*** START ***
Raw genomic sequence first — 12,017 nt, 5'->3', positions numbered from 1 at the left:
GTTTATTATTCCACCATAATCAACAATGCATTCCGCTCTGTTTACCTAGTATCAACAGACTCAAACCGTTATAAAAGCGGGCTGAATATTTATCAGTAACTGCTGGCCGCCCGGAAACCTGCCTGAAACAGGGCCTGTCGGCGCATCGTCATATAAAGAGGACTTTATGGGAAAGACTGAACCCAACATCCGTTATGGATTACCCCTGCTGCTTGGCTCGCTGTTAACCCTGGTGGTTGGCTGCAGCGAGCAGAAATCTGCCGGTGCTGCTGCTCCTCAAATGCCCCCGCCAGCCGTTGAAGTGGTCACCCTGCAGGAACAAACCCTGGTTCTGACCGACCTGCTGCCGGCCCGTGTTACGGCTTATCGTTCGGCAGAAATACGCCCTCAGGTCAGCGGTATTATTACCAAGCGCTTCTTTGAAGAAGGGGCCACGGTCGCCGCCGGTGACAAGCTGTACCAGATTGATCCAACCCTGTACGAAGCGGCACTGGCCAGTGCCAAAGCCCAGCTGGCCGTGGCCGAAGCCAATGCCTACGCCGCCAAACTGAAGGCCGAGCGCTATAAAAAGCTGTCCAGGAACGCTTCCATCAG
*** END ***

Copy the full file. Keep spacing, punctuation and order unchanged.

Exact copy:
Raw genomic sequence first — 12,017 nt, 5'->3', positions numbered from 1 at the left:
GTTTATTATTCCACCATAATCAACAATGCATTCCGCTCTGTTTACCTAGTATCAACAGACTCAAACCGTTATAAAAGCGGGCTGAATATTTATCAGTAACTGCTGGCCGCCCGGAAACCTGCCTGAAACAGGGCCTGTCGGCGCATCGTCATATAAAGAGGACTTTATGGGAAAGACTGAACCCAACATCCGTTATGGATTACCCCTGCTGCTTGGCTCGCTGTTAACCCTGGTGGTTGGCTGCAGCGAGCAGAAATCTGCCGGTGCTGCTGCTCCTCAAATGCCCCCGCCAGCCGTTGAAGTGGTCACCCTGCAGGAACAAACCCTGGTTCTGACCGACCTGCTGCCGGCCCGTGTTACGGCTTATCGTTCGGCAGAAATACGCCCTCAGGTCAGCGGTATTATTACCAAGCGCTTCTTTGAAGAAGGGGCCACGGTCGCCGCCGGTGACAAGCTGTACCAGATTGATCCAACCCTGTACGAAGCGGCACTGGCCAGTGCCAAAGCCCAGCTGGCCGTGGCCGAAGCCAATGCCTACGCCGCCAAACTGAAGGCCGAGCGCTATAAAAAGCTGTCCAGGAACGCTTCCATCAG